For the Newbies, the KFB movie review is an every Friday column that
gives you a cinema guide on which movies to watch and not watch! You can
check out our other reviews (HERE).
Today’s movie for review is Iroko productions’ Ovy’s Voice’ which features Bisola Aiyeola, Mofe Duncan, Uche Obodo, Shaffy Bello.
I have to admit that truly the best things in life don’t sometimes come in the best package and this movie proved that.
I wasn’t going to watch it cos i felt it wasn’t up to standard, it wasn’t well advertised and it didn’t feature the A-list cast of Nollywood…thank God for my sis, she insisted on having us see it on Iroko TV and oh boy, it turned out to be an awesome movie!
mute make up artist whose sole means of communication is through the
written word becomes close to the son of one of her best clients,
however there is an obstacle stopping her from fully allowing him into
Director: Dimeji Ajibola
Producer: Biodun Stephen
You see, Ovy’s Voice is a simple yet very sweet watch that captivates you in a
‘bed of roses’ kind of way and then proceeds to wreak havoc on your
emotions when you least expect it.
The writer manages to make a romance that is
sweet and endearing, takes you along the journey, and is still not
dragged out or too rushed. There are points where you kind of know where
the storyline is and the writer and director give you space to embrace
it, and even though you knew it was going to happen it still feels new.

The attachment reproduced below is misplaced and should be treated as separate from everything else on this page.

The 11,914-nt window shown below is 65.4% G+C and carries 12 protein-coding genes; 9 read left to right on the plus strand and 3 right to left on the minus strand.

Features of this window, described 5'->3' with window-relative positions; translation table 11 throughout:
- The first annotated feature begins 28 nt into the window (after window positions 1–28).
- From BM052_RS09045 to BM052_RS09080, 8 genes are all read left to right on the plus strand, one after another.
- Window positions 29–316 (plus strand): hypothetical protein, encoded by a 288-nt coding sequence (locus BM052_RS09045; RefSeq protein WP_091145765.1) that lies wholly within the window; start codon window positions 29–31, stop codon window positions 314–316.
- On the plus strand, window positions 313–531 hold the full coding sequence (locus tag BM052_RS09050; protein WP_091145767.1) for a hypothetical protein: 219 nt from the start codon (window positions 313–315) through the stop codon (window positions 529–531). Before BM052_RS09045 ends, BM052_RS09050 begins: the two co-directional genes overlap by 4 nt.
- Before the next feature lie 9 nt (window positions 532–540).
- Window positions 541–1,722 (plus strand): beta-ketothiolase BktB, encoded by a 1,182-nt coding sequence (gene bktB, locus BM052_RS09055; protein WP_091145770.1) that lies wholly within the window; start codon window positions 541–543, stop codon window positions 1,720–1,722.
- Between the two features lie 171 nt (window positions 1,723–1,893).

Second standout feature is performance – most remarkably Bisola
Aiyeola as Ovy.
For the most part of the movie she is just writing on
boards and shrugging her shoulders. However, in the one scene at the
hour mark where things change between her and Anaan, she manages to depict a world of emotions without ever saying a word.
Then there’s Shaffy Bello as Mama G who manages to embody the
mother-in-law you wish you had, and Uche Obodo who apparently has
learned how to tone it down much to all of our gratitude. Then there’s
Mofe Duncan for the girls dem. Handome guy!
Then there’s the story itself. Just when you think you have it pegged
for a certain type of film and you know where it’s going it flips the
switch and becomes more. It’s originality is not from being so “brand
new” of a storyline but from flipping the storyline at a time when the
audience least expected it and pulling it off brilliantly.
And then there’s the music, anyone else catch that male rendition of Di’Ja’s “Awww” in the middle there? From the jump the movie hits you with the music and it’s above par.
Ovy’s Voice has a great weapon, and it is not because it keeps us
eager by having a mute central figure, it is because there is a lot to
this central figure. The story does not end up as a love story, it is an
Because of Ovy’s behavior from the first scene, we assume
that she has been mute from birth but we soon realize, that her
condition was the aftermath of the constant sexual abuse she received
from her from her father. From the age of 12, her father starts abusing
her sexually and her mother feels shadowed by societal analysis and so
she keeps quiet about it. She does not protect her daughter; neither
does she confront the man.
The acting is great! Shaffy Bello is not the usual swift talking
high-class woman in “Ovy’s Voice”. She takes on a completely different
role, as a full Yoruba persona with an interesting accent to back it up.
Her time on screen is limited but she does a memorable job. Bisola
Aiyeola also does a job worth commending, as the mute Ovy she is swift
and her action throughout the film is the reason we stay hooked.
Ovy’s voice is not a fast-paced film, it slowly makes its point and
even though it takes too long to do this, there is a lesson to learn
from the production, at least if not for anything, for the exposure of
one of the many effects of child abuse.